Health

What Is Intuitive Eating — And Will It Actually Help You Lose Weight?

First of all, it's not a diet.

You’ve probably heard the phrase “intuitive eating” flying around lately, but what exactly is it? Well, think back to when the kids you know were babies (before they got picky) and they would happily chow down on food as long as they still felt hungry. As soon as that hunger was gone, they’d refuse to take another sip of milk or bite of mushy food. 

That’s the type of intuition for eating we’re all born with, but lose as we grow up. Whether you were a proud member of the Clean Plate Club or forced to finish your veggies before you could get up from the dinner table, most of us experience some sort of shift in perspective about food. It’s one that only gets worse as we get older and start letting our emotions take over our eating habits or get stuck in a never-ending cycle of fad diets

This is exactly what dietitians Evelyn Tribole and Elyse Resch wanted to help people overcome when they created intuitive eating back in 1995. First of all, it is not a diet – although it is totally possible and even likely you’ll lose weight while following it. That’s why it’s had such a resurgence lately with people who have finally fixed their relationship with food and found a healthier lifestyle along with it. 

There’s no counting calories, carbs, or points. Just listening to our bodies. No really, actually listening to it — not our emotions or a number on a scale.

It’s similar to mindful eating, but Tribole and Resch list 10 principles that can help you get in touch with what our bodies are telling us: 

Reject the Diet Mentality

How many times have you tried a trendy new diet, only to have it backfire? Well, it’s time to give them all up. “If you allow even one small hope to linger that a new and better diet or food plan might be lurking around the corner, it will prevent you from being free to rediscover Intuitive Eating,” Tribole and Resch explain on their website.

Honor Your Hunger

AKA: Stop starving ourselves with restrictions! Whether it’s the time we’re eating or the type of food, we shouldn’t be trying to make ourselves hungrier. “Once you reach the moment of excessive hunger, all intentions of moderate, conscious eating are fleeting and irrelevant.”

Make Peace with Food

We’ve all been there — we tell ourselves we can’t eat certain “bad” foods and ultimately find ourselves constantly fixating on how much we really, really want them. “If you tell yourself that you can’t or shouldn’t have a particular food, it can lead to intense feelings of deprivation that build into uncontrollable cravings and, often, bingeing.”

Challenge the Food Police

Part of making peace with food is evicting the judgement of others from your brain. “The police station is housed deep in your psyche, and its loudspeaker shouts negative barbs, hopeless phrases, and guilt-provoking indictments. Chasing the food police away is a critical step in returning to Intuitive Eating.”

Respect Your Fullness

Remember those babies who turn away from food when they’re full. Yep, we’re telling you to act like a baby, even as a grown up. “Listen for the body signals that tell you that you are no longer hungry. Observe the signs that show that you’re comfortably full. Pause in the middle of eating and ask yourself how the food tastes, and what your current hunger level is.“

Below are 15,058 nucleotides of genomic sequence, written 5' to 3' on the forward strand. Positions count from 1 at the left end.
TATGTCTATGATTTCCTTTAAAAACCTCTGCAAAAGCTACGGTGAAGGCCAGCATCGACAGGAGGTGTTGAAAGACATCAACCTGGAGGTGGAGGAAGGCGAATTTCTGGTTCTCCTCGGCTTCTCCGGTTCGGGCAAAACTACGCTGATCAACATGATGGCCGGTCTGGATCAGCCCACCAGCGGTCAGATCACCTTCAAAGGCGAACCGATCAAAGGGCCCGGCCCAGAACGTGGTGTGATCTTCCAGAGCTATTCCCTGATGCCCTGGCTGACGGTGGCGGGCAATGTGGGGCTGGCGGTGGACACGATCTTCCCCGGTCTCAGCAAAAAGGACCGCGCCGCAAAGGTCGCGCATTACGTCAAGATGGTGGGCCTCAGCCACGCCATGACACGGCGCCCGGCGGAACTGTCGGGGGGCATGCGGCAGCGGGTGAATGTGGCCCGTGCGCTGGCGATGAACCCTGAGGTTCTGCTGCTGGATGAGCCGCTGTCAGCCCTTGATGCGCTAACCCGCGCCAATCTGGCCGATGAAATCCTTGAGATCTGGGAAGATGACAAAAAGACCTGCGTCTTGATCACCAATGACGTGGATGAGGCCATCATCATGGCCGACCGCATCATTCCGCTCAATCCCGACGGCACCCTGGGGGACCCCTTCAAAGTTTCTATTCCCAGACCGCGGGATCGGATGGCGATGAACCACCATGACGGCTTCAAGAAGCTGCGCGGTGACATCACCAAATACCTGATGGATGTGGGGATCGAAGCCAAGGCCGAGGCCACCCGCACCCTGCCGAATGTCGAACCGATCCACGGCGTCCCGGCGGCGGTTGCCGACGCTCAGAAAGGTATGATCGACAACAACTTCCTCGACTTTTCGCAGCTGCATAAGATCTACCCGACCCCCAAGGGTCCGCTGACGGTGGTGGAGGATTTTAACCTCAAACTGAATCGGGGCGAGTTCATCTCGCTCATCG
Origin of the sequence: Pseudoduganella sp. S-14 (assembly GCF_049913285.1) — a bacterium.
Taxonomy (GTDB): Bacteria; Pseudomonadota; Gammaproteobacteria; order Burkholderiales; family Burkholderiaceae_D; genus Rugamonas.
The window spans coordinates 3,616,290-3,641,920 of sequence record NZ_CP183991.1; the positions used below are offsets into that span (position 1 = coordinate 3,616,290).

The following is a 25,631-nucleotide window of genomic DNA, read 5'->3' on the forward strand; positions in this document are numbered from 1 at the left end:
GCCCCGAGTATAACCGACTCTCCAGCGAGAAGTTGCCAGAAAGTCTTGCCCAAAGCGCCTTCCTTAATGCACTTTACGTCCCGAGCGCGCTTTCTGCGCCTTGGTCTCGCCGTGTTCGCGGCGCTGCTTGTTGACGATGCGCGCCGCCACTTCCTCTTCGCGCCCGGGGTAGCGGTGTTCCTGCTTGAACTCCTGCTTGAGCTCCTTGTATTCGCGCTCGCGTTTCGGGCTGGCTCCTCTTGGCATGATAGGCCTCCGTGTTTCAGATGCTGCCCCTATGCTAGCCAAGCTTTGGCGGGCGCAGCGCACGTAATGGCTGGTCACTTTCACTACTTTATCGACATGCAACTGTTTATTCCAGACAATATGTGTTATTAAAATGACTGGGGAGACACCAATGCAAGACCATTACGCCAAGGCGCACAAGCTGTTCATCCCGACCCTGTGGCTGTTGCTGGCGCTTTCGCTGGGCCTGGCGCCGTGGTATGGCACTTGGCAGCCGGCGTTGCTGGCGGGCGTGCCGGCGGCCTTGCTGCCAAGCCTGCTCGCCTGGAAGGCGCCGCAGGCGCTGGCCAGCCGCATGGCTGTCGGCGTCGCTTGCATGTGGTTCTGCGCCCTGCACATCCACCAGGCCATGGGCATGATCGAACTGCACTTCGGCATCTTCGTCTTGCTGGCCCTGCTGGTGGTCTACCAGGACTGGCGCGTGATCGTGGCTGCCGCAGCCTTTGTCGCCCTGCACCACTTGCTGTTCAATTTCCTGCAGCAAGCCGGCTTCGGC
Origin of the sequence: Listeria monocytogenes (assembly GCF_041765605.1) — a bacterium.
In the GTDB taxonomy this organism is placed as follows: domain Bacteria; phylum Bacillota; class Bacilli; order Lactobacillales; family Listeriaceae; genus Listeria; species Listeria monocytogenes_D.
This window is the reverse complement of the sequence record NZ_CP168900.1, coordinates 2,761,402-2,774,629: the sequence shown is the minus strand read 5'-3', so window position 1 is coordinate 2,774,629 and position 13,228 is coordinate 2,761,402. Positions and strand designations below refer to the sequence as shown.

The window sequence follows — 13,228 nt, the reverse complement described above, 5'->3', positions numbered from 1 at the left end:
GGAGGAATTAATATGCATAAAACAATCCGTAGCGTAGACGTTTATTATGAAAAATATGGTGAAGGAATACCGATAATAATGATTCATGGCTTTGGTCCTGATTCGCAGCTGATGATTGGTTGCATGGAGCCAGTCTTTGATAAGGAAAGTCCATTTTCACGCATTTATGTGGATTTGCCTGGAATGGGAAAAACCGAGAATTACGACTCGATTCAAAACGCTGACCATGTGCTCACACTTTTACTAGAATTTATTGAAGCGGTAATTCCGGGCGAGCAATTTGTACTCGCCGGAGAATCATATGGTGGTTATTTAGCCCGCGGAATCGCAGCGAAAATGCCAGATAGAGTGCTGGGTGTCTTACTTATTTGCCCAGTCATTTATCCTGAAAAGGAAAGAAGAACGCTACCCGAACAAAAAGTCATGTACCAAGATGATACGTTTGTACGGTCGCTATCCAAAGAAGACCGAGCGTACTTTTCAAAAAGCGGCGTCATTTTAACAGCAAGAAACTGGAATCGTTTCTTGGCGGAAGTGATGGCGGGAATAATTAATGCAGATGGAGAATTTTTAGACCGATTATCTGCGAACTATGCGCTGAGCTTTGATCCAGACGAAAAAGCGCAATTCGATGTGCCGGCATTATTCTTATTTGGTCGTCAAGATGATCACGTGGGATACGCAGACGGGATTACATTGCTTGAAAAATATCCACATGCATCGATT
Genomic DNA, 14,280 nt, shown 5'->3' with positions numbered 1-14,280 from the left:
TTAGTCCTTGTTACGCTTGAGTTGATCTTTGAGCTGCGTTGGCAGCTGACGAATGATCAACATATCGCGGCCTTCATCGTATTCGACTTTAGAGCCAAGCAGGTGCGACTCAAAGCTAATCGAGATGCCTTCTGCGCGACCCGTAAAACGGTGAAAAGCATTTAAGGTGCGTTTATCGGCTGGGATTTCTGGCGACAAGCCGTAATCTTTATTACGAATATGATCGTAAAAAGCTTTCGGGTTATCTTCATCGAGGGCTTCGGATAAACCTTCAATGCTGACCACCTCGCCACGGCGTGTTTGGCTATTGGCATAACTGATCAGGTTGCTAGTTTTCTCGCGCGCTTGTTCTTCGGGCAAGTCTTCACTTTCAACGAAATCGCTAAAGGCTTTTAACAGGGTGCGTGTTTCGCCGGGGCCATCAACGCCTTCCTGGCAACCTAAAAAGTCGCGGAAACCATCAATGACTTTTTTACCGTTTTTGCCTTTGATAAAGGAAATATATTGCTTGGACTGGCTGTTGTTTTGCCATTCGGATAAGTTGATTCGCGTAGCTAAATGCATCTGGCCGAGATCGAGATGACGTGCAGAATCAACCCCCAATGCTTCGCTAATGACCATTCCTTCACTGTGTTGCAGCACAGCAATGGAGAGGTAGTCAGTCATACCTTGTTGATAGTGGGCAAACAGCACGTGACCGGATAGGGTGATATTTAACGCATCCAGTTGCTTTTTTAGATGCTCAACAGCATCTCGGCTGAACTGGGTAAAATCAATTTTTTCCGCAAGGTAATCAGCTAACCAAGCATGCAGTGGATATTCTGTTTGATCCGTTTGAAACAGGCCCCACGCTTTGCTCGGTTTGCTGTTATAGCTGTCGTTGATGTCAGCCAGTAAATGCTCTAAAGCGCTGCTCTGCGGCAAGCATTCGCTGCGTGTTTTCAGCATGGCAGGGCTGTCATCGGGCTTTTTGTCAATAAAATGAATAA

Discover the Satisfaction Factor

Aside from just choosing food that sounds good and what our body is actually hungry for, this idea also emphasises making ourselves comfortable in our environment when we eat. “By providing this experience for yourself, you will find that it takes just the right amount of food for you to decide you’ve had ‘enough.’”

Cope with Your Emotions with Kindness

This is where emotional eating comes into play. Anxiety, frustration, sadness — anything can trigger us to eat more than we should. “Food won’t fix any of these feelings. It may comfort for the short term, distract from the pain, or even numb you. But food won’t solve the problem. If anything, eating for an emotional hunger may only make you feel worse in the long run.” 

Respect Your Body

Big or small, our bodies are the only one we’ve got. “Just as a person with a shoe size of eight would not expect to realistically squeeze into a size six, it is equally futile (and uncomfortable) to have a similar expectation about body size.”

Exercise — Feel the Difference

Basically, don’t get hung up on how long a workout is or what the numbers on a machine at the gym say. “If you focus on how you feel from working out, such as energized, it can make the difference between rolling out of bed for a brisk morning walk or hitting the snooze alarm.”

Honor Your Health with Gentle Nutrition

Beating ourselves up over eating those “bad” foods every now and then only fuels the guilt and starts the self-defeating cycle all over again. “You will not suddenly get a nutrient deficiency or become unhealthy, from one snack, one meal, or one day of eating. It’s what you eat consistently over time that matters. Progress, not perfection, is what counts.”

You can check out Tribole and Resch’s books Intuitive Eating, 4th Edition: An Anti-Diet Revolutionary Approach ($17.09, Amazon) and The Intuitive Eating Workbook: Ten Principles for Nourishing a Healthy Relationship with Food ($16.69, Amazon) for more of their advice on re-wiring your brain to a healthier eating lifestyle.

At the end of the day, it’s all about being truly honest with ourselves and doing what makes us feel our best!

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